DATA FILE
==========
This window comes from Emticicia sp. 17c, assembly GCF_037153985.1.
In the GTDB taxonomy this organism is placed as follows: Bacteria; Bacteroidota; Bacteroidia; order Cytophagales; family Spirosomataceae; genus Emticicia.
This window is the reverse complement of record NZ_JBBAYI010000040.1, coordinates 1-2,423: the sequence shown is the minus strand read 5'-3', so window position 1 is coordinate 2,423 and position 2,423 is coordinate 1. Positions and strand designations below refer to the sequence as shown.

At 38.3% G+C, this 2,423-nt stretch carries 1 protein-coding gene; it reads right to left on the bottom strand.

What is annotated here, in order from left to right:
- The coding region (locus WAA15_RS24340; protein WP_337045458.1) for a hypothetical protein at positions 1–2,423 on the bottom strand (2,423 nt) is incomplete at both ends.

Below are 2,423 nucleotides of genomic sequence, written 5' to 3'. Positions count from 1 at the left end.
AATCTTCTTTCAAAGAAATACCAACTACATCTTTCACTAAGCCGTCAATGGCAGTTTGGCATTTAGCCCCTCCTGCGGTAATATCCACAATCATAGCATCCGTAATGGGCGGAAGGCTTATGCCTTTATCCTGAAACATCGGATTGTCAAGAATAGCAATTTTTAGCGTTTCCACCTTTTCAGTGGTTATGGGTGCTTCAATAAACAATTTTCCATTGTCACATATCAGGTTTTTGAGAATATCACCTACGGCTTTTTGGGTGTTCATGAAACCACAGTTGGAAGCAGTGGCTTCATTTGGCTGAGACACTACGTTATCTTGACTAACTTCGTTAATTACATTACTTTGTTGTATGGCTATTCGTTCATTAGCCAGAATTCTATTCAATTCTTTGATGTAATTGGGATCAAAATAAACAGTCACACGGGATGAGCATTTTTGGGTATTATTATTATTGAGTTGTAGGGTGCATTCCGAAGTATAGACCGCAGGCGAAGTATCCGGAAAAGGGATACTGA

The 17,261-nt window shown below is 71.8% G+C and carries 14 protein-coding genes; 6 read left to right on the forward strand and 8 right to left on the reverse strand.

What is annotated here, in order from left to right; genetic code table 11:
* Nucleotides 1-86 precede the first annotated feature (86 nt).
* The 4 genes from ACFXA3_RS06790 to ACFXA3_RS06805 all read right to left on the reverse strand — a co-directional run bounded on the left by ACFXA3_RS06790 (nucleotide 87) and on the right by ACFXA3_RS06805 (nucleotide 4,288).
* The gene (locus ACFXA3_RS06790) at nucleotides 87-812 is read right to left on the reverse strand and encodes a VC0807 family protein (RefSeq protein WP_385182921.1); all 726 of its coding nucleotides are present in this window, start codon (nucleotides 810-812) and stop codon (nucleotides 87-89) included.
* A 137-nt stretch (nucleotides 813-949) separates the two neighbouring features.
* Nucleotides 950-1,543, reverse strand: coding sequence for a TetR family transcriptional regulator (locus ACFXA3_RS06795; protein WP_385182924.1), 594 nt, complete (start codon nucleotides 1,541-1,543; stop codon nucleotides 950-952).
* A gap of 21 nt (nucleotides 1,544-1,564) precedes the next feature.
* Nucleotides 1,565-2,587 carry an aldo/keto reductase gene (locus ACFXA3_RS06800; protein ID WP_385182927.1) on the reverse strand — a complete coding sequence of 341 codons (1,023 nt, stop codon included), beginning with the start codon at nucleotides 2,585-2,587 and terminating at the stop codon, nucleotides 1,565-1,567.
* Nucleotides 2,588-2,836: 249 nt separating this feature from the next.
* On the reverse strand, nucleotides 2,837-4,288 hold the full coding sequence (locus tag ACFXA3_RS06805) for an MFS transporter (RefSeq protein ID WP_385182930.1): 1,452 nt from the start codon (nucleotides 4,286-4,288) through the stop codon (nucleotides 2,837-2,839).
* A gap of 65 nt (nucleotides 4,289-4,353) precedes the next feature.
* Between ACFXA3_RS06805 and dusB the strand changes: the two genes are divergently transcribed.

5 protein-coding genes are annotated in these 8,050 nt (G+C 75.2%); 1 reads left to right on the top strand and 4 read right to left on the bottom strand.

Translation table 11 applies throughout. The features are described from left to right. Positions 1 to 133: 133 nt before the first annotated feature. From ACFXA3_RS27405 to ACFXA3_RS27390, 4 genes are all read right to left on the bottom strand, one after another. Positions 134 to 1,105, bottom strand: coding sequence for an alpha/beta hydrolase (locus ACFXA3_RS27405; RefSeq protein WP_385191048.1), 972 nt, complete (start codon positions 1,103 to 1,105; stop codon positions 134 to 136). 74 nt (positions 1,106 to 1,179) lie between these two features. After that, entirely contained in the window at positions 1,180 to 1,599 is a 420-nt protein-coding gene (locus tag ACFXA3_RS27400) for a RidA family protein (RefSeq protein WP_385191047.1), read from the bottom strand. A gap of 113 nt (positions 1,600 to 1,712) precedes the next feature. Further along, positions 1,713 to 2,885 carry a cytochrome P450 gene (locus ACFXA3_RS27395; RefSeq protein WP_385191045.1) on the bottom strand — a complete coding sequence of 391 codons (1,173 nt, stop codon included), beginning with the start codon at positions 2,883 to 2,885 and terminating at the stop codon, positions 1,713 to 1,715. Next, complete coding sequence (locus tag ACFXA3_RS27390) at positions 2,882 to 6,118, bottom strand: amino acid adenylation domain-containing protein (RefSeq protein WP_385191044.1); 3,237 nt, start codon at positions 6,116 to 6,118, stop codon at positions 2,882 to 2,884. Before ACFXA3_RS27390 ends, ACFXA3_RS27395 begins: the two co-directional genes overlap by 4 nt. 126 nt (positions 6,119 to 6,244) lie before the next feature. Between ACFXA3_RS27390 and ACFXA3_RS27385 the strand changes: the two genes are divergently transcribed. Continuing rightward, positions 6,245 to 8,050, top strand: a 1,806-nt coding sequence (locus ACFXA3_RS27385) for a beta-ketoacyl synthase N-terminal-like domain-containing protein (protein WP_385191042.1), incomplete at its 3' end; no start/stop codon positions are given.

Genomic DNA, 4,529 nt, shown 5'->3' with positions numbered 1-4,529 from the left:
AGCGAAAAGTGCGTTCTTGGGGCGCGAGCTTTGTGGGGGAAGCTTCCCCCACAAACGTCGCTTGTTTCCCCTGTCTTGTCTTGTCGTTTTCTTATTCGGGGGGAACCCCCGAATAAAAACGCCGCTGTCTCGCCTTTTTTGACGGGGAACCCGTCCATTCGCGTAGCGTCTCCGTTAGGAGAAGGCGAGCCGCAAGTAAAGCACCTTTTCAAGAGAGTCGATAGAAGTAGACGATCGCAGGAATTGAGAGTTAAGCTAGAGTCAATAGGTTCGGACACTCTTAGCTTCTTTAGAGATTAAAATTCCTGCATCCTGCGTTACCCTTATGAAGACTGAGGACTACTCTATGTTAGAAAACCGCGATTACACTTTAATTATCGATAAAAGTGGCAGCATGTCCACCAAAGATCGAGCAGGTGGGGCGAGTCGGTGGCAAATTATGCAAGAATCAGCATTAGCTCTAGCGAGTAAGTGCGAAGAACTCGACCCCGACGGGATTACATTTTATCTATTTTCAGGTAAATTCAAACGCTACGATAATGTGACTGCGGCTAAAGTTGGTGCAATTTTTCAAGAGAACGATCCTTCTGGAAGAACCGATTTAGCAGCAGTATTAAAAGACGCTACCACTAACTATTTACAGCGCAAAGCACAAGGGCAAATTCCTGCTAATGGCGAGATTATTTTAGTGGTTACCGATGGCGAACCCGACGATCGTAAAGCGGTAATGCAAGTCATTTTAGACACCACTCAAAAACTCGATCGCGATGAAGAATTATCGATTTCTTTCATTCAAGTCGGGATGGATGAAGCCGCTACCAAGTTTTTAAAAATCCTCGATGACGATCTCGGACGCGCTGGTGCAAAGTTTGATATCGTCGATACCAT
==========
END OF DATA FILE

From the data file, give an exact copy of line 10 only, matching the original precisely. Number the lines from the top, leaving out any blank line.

What is annotated here, in order from left to right; genetic code table 11: